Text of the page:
Ames Monument 1
“Completed in 1882 at a cost of $65,000, this monolithic, 60-foot high granite pyramid was built by the Union Pacific Railroad Company. It stands on the highest elevation (8,247 feet) of the original transcontinental route. Until 1901, when the railroad was relocated several miles to the south, it passed close by the north side of the monument where once stood the rail town of Sherman.
The monument serves as a memorial to the Ames brothers of Massachusetts, Oakes (1804-1873) and Oliver (1807-1877), whose wealth, influence, talent, and work were key factors in the construction of the first coast to coast railroad in North America. The contribution made by Oakes was especially significant, even though in 1873 he was implicated in a scandal relative to financing the construction of the railroad.
Ames Monument was designed by the distinguished American architect Henry Hobson Richardson (1838-1886). Located further west than any of his works, this memorial typifies the Richardsonian style by its energetic, elemental characteristics. His love for native construction materials is demonstrated by the monument’s great, rough hewn granite blocks, quarried from “reed’s Rock” one half mile west. A Richardson biographer has called the monument “Perhaps the finest memorial in America... one of Richardson’s least known and most perfect works.” The bas relief medallions of the Ames brothers were done by the prominent American sculptor, Augustus Saint-Gaudens.”
Text on the plaque next to the monument
“Completed in 1882 at a cost of $65,000, this monolithic, 60-foot high granite pyramid was built by t...
Going West on Interstate 80 about 10 or 15 miles out of Casper there are some nice rock formations. S...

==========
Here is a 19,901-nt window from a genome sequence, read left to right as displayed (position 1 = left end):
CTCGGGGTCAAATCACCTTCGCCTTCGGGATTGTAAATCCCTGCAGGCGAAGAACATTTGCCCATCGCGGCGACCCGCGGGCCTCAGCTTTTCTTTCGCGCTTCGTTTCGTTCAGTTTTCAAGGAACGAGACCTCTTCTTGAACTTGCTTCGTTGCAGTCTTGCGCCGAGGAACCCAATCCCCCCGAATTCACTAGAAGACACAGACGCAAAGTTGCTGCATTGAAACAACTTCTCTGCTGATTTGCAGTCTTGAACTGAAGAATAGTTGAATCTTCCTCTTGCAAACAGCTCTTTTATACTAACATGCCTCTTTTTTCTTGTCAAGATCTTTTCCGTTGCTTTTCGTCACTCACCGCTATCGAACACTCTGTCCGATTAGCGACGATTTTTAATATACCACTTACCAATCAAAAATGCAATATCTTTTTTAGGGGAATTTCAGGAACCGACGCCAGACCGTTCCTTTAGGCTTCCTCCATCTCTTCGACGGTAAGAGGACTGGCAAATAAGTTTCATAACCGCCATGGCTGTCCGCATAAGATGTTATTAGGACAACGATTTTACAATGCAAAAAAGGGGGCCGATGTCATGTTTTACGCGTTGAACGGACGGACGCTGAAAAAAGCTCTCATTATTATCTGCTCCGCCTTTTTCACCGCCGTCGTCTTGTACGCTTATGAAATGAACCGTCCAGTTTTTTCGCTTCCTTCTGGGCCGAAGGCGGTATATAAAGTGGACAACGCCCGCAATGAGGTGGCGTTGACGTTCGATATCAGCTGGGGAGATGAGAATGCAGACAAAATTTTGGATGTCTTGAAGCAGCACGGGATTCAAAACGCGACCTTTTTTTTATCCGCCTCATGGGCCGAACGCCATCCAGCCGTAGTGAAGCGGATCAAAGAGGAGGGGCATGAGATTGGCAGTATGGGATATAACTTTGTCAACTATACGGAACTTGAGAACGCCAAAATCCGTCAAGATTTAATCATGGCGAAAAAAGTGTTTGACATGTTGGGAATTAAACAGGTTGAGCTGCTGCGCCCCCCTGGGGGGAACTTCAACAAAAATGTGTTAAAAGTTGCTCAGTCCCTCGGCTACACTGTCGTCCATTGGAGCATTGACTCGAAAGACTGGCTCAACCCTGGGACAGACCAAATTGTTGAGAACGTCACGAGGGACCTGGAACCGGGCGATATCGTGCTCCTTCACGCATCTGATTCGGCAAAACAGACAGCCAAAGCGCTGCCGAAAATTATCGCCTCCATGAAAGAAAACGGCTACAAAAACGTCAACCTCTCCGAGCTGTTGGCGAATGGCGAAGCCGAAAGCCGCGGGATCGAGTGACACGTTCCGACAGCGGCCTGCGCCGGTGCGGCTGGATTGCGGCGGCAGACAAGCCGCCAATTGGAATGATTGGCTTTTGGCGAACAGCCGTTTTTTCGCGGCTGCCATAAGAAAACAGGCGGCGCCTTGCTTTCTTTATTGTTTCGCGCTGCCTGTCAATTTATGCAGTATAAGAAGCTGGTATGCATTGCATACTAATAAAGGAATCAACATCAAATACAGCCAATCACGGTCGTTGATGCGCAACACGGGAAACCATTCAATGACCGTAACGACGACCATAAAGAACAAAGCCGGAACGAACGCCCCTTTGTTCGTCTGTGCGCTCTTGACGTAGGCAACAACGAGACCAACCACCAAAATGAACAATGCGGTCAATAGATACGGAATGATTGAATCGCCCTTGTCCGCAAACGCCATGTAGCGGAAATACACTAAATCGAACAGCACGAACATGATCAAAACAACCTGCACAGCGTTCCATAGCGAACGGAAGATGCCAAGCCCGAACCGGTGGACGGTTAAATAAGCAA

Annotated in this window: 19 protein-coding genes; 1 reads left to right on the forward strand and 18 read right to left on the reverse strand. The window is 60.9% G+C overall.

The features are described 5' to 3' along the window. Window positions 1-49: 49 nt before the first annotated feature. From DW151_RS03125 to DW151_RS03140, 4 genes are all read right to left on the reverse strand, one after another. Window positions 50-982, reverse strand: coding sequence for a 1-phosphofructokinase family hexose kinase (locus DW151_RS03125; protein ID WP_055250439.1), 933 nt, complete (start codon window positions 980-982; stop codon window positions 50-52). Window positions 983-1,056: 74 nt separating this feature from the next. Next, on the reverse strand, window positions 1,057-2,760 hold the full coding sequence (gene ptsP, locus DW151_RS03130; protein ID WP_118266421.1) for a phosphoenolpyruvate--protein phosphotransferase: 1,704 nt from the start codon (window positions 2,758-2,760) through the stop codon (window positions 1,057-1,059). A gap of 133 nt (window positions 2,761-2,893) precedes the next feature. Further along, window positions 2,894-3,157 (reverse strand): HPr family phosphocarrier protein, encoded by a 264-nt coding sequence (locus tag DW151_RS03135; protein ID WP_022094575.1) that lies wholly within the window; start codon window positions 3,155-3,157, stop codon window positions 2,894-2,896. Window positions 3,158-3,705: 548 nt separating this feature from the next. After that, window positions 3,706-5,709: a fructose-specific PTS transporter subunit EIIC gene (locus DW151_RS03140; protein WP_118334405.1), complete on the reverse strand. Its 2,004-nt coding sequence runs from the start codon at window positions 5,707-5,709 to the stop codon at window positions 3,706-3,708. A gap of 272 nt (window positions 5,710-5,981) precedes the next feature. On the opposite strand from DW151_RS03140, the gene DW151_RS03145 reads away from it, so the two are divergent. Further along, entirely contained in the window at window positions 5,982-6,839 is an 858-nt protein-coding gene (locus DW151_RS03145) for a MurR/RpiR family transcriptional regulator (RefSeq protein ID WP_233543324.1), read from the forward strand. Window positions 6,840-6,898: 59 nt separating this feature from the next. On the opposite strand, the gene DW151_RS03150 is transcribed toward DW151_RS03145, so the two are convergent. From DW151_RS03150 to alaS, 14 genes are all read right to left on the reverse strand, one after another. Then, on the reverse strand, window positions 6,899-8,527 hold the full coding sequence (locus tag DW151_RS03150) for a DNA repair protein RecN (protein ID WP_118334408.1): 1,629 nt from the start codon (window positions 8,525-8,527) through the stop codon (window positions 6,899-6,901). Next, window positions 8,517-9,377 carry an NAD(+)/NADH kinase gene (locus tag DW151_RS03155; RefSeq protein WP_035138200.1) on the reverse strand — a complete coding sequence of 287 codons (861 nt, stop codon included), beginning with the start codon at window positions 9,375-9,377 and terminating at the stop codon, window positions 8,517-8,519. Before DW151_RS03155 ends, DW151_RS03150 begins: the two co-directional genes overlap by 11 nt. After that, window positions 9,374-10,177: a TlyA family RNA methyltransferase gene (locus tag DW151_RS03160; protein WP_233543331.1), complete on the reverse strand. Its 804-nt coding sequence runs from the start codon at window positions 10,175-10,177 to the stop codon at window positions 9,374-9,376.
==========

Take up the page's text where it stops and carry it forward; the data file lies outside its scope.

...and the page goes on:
This small pine tree that seems to be growing out of solid rock has fascinated travelers since the fi...
The United States is one of the most diverse countries on earth, jam packed full of amazing sights from St. Patrick's cathedral in New York to Mount Hollywood California.The Northeast region is where it all started. Thirteen British colonies fought the American Revolution from here and won their independence in the first successful colonial rebellion in history. Take a look at these rolling hills carpeted with foliage along the Hudson river here, north of New York City.The American south is known for its polite people and slow pace of life. Probably they move slowly because it's so hot. Southerners tend not to trust people from "up north" because they talk too fast. Here's a cemetery in Georgia where you can find graves of soldiers from the Civil War.The West Coast is sort of like another country that exists to make the east coast jealous. California is full of nothing but grizzly old miners digging for gold, a few gangster rappers, and then actors. That is to say, the West Coast functions as the imagination of the US, like a weird little brother who teases everybody then gets famous for making freaky art.The central part of the country is flat farmland all the way over to the Rocky Mountains. Up in the northwest corner you can find creative people in places like Portland and Seattle, along with awesome snowboarding and good beer. Text by Steve Smith.